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Who Owns the One True Schema My Aunt Gracie!!! Where's the Wall Plug? (RE: [xml-dev] Ten years after: what are the top 5 ?)

I think Ken's question is related to an older question.  I am Reading Café
Con Leche and see this quote:

"...The Myth of the One True Schema. Assuming a developer creates a working
..proto/.idl/.wsdl definition, and two companies agree on it, what happens
when one side wants to evolve or change that definition? Who gets to decide
the evolutionary progress of that file? Who "owns" that definition, in
effect?" - Ted Neward


The Customer should.   Does the customer know that?   The example above
talks about two developers at two companies.   Should they be determining
that?  Maybe.  Perhaps not.

There is a long history of asking where is the one true schema when bidding
government projects, and often such things exist, eg, the customer believes
that by citing EBXML they are done with the policy job.  Maybe not.

I spent this week at a conference where many millions of tax dollars are
being spent on "sustainability" and "interoperability" and "communities of
practice" and other isms and schisms that I've come to associate with wonk
silliness.  Great speakers, resounding sound systems, big screens, and I had
only one question:  Where is the WSDL?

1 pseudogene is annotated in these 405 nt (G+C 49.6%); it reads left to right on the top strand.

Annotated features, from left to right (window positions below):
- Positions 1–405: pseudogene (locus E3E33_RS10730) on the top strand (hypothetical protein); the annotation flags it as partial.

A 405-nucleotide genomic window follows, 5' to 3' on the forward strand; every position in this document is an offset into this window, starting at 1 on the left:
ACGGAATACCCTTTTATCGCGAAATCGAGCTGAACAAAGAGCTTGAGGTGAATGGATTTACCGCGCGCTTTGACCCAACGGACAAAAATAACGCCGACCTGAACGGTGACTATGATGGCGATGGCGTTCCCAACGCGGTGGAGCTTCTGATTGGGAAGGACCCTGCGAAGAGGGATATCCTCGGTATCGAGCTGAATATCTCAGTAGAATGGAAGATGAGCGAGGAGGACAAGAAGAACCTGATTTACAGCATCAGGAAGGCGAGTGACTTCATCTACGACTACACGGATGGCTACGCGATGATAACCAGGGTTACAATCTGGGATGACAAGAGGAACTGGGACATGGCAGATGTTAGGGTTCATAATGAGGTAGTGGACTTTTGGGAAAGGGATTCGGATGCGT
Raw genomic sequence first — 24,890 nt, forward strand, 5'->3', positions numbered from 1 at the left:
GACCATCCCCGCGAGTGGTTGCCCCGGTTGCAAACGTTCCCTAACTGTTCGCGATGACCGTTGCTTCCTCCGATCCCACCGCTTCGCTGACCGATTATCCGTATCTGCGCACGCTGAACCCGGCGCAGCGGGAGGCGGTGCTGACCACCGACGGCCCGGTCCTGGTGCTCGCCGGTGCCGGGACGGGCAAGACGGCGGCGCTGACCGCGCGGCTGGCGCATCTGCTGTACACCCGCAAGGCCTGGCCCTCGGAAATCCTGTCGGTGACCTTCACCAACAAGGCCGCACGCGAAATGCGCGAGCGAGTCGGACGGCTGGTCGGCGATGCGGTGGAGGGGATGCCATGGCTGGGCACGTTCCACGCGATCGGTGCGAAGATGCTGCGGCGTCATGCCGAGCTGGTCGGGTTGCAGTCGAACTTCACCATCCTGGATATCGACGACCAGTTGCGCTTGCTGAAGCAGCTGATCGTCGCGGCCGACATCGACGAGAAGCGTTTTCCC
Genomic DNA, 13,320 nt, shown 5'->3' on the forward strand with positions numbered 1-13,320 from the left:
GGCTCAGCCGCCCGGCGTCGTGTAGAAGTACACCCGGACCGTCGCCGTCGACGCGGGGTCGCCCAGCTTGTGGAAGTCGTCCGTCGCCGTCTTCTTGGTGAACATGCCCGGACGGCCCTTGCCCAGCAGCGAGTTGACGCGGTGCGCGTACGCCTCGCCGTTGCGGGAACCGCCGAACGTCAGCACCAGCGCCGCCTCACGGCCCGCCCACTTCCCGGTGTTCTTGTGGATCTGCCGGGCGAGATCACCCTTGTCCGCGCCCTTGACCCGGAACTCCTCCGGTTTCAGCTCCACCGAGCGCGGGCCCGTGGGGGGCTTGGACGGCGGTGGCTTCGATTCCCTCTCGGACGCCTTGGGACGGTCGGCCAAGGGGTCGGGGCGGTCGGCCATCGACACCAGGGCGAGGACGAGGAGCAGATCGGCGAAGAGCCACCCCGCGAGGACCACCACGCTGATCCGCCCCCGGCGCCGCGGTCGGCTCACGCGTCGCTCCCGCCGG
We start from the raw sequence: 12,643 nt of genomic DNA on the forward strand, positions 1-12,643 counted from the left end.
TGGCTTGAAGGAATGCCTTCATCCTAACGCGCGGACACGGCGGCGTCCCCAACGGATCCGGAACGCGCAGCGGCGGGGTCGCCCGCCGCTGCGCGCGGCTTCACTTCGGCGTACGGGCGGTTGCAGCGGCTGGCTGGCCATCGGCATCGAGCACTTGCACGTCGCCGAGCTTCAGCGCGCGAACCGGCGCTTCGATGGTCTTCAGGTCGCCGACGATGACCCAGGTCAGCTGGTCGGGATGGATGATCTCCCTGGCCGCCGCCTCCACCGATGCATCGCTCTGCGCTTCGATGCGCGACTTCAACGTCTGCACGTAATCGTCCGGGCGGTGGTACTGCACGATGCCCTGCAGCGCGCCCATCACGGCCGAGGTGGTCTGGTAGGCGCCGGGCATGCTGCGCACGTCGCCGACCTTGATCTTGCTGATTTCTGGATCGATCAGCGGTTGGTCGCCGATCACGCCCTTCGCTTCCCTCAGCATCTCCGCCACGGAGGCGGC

Urr.... ummm... ah... you should talk to Fred about that.  Oh.. Hmmm?  I
think John's group does that?  And then .... we have a contractor working on
that.  But ultimately from the horse's mouth (The Contractor), The Customer
Has No Policy.

Millions spent to train the band, make their costumes, set up the stage,
light the performers... and no place to plug in.

O  For the old guys:  CALS REDUX.  Four billion spent and no systems

O  For the younger guys:  A few million tossed at a university and now the
world wide web.

Who owns it?  Who paid for it?   Did they get what they paid for or did they
buy only what a vendor's business development schwoozmeister told them they

Of course there are WSDLs out there.  All of the vendors have one and
they'll show it to you for more money.   Sigh.... and I guess that is what
I'll have to do as well, but frankly, I was hoping for a policy.

Sustainability is about low-energy cost systems.  Interoperability is about
WSDL-declared services and portable data schemas. There is an economic
tsunami coming over the walls and these big initiatives will vanish like the
vapor they are.  If we intend to deliver, we better dump these theoretical
arguments and Spy Vs Spy competitions (eg, REST vs WS*), and make sure the
policy supports the procurements.

If you are profiling at the beginning of the initiative, you are already in
deep trouble.

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